She doesn’t like the height of this place, and she doesn’t like the trees. They hem her in, obscuring her view. At night when they make camp, she lies sleepless within the ring of makeshift ward-light, one hand on the rifle like a lover beside her, and imagines what things lurk behind and between those silent pillars. Sometimes she thinks she hears voices in the leaf-whisper.

The only monsters they’ve seen since entering the hill-country have been a handful of shy leshii, slipping watchfully behind trees. One of them had beckoned to her, but that was the most malice any of the creatures offered. Luka barely paid them heed, only whistling sharply at the beckoner to startle it back into shadow. His growing confidence in their surroundings offsets Esmat’s increasing unease.

Some childish part of her has always imagined that if she ever returned to the country of her birth, it would feel like homecoming: the familiar embrace of something natural, long-lost. Instead she finds herself climbing into a world more and more alien.

Beyond the novel-stuff, nothing to report.

Daily things: Walks — one very early and hot, and on which I forgot to wear my Fitbit thingummy, and one late in the smoky twilight with fireworks pop-popping distantly. Baked hamburger buns and pineapple upside-down cake, and marinated zucchini which husband grilled with hamburgers. Re-watched Austenland, and maybe it’s just the gin and pineapples talking, but I’m fairly sure it was somehow funnier this time. (I’d forgotten Ricky Whittle is in it, for one thing, and completely lost it when he appeared.)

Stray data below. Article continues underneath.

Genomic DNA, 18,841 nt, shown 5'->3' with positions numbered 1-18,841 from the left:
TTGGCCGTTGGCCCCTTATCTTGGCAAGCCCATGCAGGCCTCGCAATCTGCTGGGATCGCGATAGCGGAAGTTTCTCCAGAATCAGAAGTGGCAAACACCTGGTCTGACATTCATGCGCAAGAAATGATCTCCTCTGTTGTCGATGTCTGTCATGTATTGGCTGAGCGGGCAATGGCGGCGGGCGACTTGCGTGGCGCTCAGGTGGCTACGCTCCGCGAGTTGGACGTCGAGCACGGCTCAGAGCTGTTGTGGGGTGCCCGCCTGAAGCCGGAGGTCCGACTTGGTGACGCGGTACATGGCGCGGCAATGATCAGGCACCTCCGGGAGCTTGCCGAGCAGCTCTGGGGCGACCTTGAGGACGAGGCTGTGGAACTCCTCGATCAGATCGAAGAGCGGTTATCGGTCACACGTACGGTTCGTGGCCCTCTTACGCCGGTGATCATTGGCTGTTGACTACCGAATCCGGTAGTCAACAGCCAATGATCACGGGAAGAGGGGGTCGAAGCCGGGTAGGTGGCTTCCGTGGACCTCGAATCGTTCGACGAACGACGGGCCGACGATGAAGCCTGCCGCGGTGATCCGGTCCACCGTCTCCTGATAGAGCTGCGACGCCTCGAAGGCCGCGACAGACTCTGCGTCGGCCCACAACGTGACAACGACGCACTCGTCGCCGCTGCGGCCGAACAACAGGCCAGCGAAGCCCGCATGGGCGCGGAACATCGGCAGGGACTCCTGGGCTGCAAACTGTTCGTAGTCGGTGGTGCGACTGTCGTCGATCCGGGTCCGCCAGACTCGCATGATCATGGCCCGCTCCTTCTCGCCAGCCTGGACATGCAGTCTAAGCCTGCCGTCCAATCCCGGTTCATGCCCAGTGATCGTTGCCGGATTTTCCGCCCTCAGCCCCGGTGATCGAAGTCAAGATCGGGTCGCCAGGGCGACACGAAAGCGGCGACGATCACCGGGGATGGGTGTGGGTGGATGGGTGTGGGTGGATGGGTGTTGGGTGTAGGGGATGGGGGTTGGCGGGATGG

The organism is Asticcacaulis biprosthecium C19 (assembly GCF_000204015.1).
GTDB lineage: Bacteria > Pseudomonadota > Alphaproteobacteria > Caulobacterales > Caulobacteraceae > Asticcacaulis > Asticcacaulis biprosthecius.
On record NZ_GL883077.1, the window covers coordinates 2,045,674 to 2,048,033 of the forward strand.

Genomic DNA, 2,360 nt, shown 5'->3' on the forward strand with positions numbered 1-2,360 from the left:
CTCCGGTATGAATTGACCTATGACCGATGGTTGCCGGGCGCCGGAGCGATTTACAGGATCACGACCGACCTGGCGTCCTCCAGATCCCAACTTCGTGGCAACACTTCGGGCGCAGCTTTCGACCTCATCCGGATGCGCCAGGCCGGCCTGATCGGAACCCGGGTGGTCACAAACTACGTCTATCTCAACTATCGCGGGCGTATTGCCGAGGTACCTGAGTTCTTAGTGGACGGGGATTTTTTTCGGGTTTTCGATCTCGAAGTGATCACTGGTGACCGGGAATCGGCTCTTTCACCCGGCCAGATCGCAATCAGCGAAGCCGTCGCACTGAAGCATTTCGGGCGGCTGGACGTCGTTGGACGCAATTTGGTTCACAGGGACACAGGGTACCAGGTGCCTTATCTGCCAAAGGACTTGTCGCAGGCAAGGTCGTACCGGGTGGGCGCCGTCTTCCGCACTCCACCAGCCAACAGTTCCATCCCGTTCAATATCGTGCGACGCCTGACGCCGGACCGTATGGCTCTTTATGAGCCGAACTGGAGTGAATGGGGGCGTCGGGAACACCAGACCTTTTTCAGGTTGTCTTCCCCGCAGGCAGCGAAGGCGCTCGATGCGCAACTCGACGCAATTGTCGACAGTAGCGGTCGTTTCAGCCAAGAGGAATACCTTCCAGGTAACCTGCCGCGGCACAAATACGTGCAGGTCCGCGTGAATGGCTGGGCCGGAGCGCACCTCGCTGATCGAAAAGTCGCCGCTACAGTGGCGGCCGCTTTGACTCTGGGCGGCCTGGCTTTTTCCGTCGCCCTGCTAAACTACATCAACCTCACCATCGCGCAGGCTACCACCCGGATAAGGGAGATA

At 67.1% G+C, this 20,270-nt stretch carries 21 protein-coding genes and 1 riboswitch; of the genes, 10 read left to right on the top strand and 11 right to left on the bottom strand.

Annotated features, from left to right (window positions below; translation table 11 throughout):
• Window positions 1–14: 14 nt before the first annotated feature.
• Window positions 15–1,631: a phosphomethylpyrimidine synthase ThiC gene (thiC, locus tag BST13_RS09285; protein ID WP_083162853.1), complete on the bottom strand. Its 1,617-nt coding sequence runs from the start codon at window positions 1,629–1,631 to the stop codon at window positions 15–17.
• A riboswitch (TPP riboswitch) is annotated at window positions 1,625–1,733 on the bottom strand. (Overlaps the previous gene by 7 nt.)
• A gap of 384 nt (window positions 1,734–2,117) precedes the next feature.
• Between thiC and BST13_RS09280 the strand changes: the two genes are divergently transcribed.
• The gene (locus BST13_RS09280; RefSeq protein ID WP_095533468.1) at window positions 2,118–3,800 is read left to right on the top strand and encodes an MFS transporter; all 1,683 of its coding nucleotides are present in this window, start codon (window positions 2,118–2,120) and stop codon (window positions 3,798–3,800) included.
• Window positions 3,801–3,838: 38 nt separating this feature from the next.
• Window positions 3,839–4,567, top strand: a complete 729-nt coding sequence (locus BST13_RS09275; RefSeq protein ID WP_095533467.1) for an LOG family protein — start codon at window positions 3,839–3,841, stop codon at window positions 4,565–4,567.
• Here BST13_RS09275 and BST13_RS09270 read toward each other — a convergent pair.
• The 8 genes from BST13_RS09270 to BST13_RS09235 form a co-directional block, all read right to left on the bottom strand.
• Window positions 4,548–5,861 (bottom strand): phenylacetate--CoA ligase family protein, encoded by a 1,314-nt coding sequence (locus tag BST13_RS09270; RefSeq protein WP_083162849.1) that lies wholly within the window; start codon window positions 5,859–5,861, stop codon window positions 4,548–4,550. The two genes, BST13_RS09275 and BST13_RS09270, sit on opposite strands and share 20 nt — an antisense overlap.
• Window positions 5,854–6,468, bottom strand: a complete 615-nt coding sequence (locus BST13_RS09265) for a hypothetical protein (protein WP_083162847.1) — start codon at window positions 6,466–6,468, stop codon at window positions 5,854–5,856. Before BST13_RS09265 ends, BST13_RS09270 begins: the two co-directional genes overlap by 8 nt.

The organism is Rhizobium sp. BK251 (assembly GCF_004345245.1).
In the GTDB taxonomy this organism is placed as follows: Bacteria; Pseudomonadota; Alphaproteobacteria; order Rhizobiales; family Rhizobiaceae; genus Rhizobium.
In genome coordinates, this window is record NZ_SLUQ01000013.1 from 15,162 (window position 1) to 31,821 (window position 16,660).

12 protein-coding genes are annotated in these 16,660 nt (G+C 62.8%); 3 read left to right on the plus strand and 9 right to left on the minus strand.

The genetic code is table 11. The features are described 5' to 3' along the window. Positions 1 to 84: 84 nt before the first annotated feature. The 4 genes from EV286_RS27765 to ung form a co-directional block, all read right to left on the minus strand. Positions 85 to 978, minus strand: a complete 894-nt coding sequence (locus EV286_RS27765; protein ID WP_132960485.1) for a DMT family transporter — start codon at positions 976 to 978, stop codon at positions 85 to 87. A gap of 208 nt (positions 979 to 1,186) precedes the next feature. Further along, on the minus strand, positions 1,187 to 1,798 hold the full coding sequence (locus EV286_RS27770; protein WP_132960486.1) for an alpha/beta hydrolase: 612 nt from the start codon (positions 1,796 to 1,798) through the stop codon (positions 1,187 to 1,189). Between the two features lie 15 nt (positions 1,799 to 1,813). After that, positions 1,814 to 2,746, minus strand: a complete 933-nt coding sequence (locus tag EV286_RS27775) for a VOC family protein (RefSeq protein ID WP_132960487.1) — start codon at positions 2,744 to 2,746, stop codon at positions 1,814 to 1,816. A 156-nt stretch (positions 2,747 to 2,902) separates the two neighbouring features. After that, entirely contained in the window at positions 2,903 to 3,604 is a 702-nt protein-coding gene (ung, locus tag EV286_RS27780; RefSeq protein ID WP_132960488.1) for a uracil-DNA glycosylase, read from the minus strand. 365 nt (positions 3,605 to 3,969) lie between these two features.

Hoping to catch up on the season finale of Doctor Who tonight. I hear it’s a good’un?

Reading: Wolfhound Century. Comps, comps every where, nor any book to query.

Going to leave you with this loveliness from Holcombe Waller, because I’m in that kind of a mood:

Lazy July Monday

IMG_20170703_092429_869Writing things: Morning page. Should have been pages, but was interrupted so often and so clamorously by kiddo that I gave it up as a bad business after a page-plus. Or maybe I’m making excuses for my distractible brain. Some good brainstorms and notes for book-things though, and oh God, what if I put in another romance subplot at this late hour? Someone stop me before I romance again.

Made it nearly through the rest of the tower, post-bog-mud. Tomorrow I may finish off Nishar intrigues and then we can return to our fugitives’ flight across the steppe and rumors of plague.

Finished Ratri-and-Shrike revision and sent it back out again. Fly, little story, fly.


Daily things: More language review. Three long walks in this morbid heat. There are golden foxgloves growing along the tree-shadowed corridor of Crook Street, but there is also a brutal fog of gnats there in the afternoon. The cemetery was full of moth-gangs whirring frantically around every tree. I accomplished zero things around the house, except to help move a sheet of plywood at one point, and to make dinner at another. (Lemony chicken over pearl couscous and veg.) I didn’t even make the coffee myself this morning. Tomorrow I’ll attempt more industry.

Some Slack writer-gang discussion about social media and its perils (of stress, of time-eating, etc.). Twitter, I wish I knew how to quit you.

Oh, the across-the-street people are setting off fireworks.

Green and Growing